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    The Amazing Flexhouse

    by Thomas Dolan, Lauri Volk, and Todd Zimmerman

    The flexhouse is a live-work type that does not match the narrow range of housing types that American builders are comfortable producing. While a range of variations on the shop house, including versions of the flexhouse, have been produced by small specialized builders — typically in greenfield traditional neighborhood developments — it is by far the least common live-work type.

    As the flexhouse becomes better understood, and as American neighborhoods evolve to be more accommodating of pedestrian-oriented building types, flexhouse production should increase.

    Despite significant housing industry consolidation over the past two decades, large housing producers still account for a minority of new unit production in the United States. In 2009, the top 100 house builders in a Builder Magazine survey accounted for less than 37 percent of all closings, down from a peak of approximately 44 percent in 2006.

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    Likewise in commercial real estate, the aggregate annual production of commercial and industrial space by small producers outweighs the annual production of large developers. Most of the United States is built by conservative, semiprofessional entities, shunning innovation, building with as low a risk as possible, often with as-of-right zoning.

    In addition to the specialized builders comfortable working in urban infill and new traditional neighborhoods, it is possible that America's legions of semiprofessional builder/investors will discover the potential of flexhouse development.

    In the appropriate locations, these small developer/investors, precisely because they are risk-averse, make an excellent market for flexhouse locations.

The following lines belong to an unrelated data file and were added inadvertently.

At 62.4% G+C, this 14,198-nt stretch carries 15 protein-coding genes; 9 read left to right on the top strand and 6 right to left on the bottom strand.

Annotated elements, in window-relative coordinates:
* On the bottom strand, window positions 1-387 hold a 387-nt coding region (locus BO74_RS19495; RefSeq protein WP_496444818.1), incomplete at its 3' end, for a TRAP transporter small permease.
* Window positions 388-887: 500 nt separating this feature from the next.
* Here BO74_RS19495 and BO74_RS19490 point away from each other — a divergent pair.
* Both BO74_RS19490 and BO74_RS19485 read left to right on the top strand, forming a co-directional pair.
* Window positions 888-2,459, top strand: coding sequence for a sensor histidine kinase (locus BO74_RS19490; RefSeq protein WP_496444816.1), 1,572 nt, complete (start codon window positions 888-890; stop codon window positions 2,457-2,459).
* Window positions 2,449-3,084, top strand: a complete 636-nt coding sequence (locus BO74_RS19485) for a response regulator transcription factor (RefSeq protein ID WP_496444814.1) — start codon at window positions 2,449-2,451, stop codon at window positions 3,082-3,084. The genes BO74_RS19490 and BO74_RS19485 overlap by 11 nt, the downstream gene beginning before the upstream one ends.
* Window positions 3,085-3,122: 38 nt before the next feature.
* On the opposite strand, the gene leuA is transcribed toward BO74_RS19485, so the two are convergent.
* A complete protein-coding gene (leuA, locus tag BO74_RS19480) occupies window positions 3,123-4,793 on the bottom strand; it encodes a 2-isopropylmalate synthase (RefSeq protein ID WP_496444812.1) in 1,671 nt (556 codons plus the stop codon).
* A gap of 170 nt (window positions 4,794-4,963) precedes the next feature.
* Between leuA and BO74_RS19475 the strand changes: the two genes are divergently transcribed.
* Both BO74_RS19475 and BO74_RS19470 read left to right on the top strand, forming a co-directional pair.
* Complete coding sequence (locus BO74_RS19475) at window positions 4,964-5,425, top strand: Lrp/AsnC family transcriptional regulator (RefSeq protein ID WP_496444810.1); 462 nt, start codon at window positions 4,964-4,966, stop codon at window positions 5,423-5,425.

With a group of flexhouses developed and owned by a variety of entities, the risk of reestablishing or creating a walkable mixed-use street, block, or neighborhood can be spread among many investors.

    Just as the risk is shared by all, so is the success. Unlike the single-use concentration that tends to be optimized in auto-oriented locations, in places where housing, workplaces, and retail are mixed within walking distance of each other, the diversity itself can enhance the attractiveness and value of all uses and building types.   >>>

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    This article is excerpted from Live-Work Planning and Design: Zero-Commute Housing by Thomas Dolan, with contributions by Laurie Volk and Todd Zimmerman, copyright © 2012, with permission of the publisher, John Wiley & Sons.
     

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    The new urbanist greenfield development of Habersham (2002 to 2006), located just outside of Beaufort, South Carolina, includes a number of flexhouse buildings, known as The Lofts at Habersham. The community master plan was designed by Duany Plater-Zyberk.
    Photo: Jonathan Herron Extra Large Image

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    SUBSCRIPTION SAMPLE

    This perspective drawing depicts a two-stage growth model for flexhouse development, in which each unit is initially developed as a three-story residential townhouse with home offices on the ground floor. As the local real estate market matures to the second stage, the ground-floor bay(s) can be rented or sold for retail use, while the upper two levels remain residential.
    Image: Thomas Dolan Architecture Extra Large Image

     

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